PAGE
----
NARS Overlust Cheek Palette features a new highlighter formula (first row), which is supposed to be a “gel-to-powder” formula that “applies like a second-skin” and “allows for easy layering or blending under or over” the blushes (which were described as having “sheer buildable color”).
The new highlighter formula seemed to lean too much to the powder side, rather than gel, and was thin, almost like a dried-out cream highlighter, which made it difficult to pick up with brushes or sponges. I only had success using fingertips, but the product had a tendency to get pressed in and further firmed up from that (due to greater pressure when using fingertips over a brush). There was nothing in the official press release or on the retailer’s description that indicated that the highlighters were to be used with fingertips (Sephora recommends a brush).
I didn’t find that the highlighter formula worked as well as other gel-powders I’ve tried, as attempting to build up the color and get it to transfer off my fingertip and onto my skin meant more pressure and a higher likelihood of it moving around my base products. They looked best and were easiest to use over bare skin. The blushes were more pigmented than described–more semi-opaque to opaque–but applied evenly, blended out well, and lasted for eight hours.
This palette launches December 30th exclusively at Sephora.
Tied Up is a light-medium, peachy gold with warm undertones and a pearly sheen. It had sheer coverage when I tried to use it with a brush, so I had to use my fingertip for application–both for swatches as well as for application to my face–to get visible coverage as it just did not pick up well with a brush (I jabbed and jammed and pushed different brushes to dismal results).
With fingertips, I could get nearly opaque coverage applied to my arm, but it was harder to achieve the same on my skin due to the amount of pressure needed to get the product off of my fingertip. This level of pressure would move and push base products around, so it was a formula that was easier to use over bare skin. The texture felt barely emollient, a little thin and was quick to turn to powder, which I imagine was why it was harder to get the product to transfer from tool to skin.
Deep Down is a soft, golden bronze with warm undertones and a barely-there sheen. It had sheer coverage that was hard to detect against my skin tone when applied with a brush. I would recommend using fingertips to get more medium, buildable coverage with this formula as brushes did not pick up product well; I felt like I jammed and swirled my brush aggressively and could barely detect product on my skin.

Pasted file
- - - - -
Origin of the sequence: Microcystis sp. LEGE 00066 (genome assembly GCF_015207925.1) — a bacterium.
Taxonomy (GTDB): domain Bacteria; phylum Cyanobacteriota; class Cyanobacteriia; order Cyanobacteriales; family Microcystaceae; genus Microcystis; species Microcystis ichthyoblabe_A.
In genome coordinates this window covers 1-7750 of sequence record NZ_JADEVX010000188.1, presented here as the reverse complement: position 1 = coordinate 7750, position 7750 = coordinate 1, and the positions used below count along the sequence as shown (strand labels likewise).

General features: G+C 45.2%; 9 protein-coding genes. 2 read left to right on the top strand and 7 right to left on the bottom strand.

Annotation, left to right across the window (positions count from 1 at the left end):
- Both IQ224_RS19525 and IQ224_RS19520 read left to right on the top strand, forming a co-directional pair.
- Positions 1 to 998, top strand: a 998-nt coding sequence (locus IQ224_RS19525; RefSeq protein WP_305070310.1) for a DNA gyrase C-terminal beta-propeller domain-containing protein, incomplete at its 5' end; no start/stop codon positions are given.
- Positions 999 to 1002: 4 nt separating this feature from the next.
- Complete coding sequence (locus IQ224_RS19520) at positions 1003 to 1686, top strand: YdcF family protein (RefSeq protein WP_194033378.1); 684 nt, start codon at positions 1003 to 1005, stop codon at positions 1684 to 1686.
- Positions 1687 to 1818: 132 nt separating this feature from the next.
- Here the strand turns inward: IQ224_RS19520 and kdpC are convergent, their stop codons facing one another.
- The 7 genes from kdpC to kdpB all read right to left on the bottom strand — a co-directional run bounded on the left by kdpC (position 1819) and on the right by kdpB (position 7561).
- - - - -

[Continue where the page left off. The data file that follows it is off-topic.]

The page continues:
The product blended out well over bare skin but was more prone to pushing around base products due to how sheer and thin the texture was. It lasted for seven hours before fading noticeably on me.
Drift is a light, rosy copper with warm undertones and a pearly sheen. With a fingertip, I could achieve more medium to opaque coverage in a single layer, whereas brushes seemed to pick up almost no product at all.
The texture was barely emollient to the touch, thin, and very quick to harden/dry against my fingertips, so I had to use greater pressure to get the product to translate onto my face. I found it was easier to do so on my arm (for a swatch) but was less comfortable/practical on my face–especially with base products, as this resulted in them migrating/lifting. This shade lasted for seven hours before fading visibly.
Let It Burn
Let It Burn is a light-medium pink with strong, warm undertones and a pearly sheen. It had nearly opaque color payoff in a single layer, though the thin, slightly dusty texture made it practical to use a lighter hand with it to achieve more buildable coverage if preferred. It applied evenly and blended out without difficulty. I noticed slight fading after eight hours of wear.
Get Lost is a medium-dark, orange-brown with a semi-matte finish. There seemed to be very, very minute micro-shimmer through it that gave it a less-than-matte finish when applied and blended out. It had opaque pigmentation in a single layer, but the thin consistency made it easy to pick up less product for more buildable coverage if desired.
The product darkened slightly when applied to my skin, which is more normal than dry, and was more prone to reacting (e.g. by darkening) to any natural oils on the face. It blended out nicely and lasted for eight hours on me.
Body Talk is a muted, medium-dark rosy brown with moderate, warm undertones and a satin sheen. It had semi-opaque, buildable pigmentation with a soft, thin texture that wasn’t too powdery nor was it stiff to work with. It stayed on well for eight hours before fading a bit.